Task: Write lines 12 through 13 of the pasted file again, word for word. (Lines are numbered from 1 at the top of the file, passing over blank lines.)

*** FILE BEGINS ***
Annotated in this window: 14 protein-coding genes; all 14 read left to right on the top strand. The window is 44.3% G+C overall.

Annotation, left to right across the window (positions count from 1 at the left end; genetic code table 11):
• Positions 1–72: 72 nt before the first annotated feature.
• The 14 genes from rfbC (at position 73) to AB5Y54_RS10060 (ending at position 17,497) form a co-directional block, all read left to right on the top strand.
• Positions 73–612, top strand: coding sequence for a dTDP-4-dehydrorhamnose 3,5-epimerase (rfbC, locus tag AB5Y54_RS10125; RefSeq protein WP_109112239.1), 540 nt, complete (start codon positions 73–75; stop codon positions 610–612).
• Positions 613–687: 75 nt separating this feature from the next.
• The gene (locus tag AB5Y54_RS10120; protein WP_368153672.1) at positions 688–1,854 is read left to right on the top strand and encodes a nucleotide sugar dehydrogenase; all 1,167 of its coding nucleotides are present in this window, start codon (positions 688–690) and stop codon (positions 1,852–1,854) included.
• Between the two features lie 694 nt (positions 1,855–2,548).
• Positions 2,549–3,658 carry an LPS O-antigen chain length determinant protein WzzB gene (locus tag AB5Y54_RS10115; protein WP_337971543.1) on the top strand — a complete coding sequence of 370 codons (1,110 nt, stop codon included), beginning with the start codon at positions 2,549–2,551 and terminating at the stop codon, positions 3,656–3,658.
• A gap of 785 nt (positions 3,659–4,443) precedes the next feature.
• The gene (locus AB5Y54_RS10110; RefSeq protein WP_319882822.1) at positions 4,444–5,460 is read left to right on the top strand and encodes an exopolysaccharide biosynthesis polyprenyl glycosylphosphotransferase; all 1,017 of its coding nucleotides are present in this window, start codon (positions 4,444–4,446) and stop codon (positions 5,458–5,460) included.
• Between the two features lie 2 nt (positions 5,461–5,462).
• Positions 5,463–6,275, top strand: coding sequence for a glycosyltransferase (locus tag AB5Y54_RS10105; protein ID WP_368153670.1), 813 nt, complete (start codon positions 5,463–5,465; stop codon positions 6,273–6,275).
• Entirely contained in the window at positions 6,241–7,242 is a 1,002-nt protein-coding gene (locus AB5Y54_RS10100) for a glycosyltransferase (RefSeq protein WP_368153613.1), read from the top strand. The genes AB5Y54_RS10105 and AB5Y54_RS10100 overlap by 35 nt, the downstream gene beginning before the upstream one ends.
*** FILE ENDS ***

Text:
• Between the two features lie 2 nt (positions 5,461–5,462).
• Positions 5,463–6,275, top strand: coding sequence for a glycosyltransferase (locus tag AB5Y54_RS10105; protein ID WP_368153670.1), 813 nt, complete (start codon positions 5,463–5,465; stop codon positions 6,273–6,275).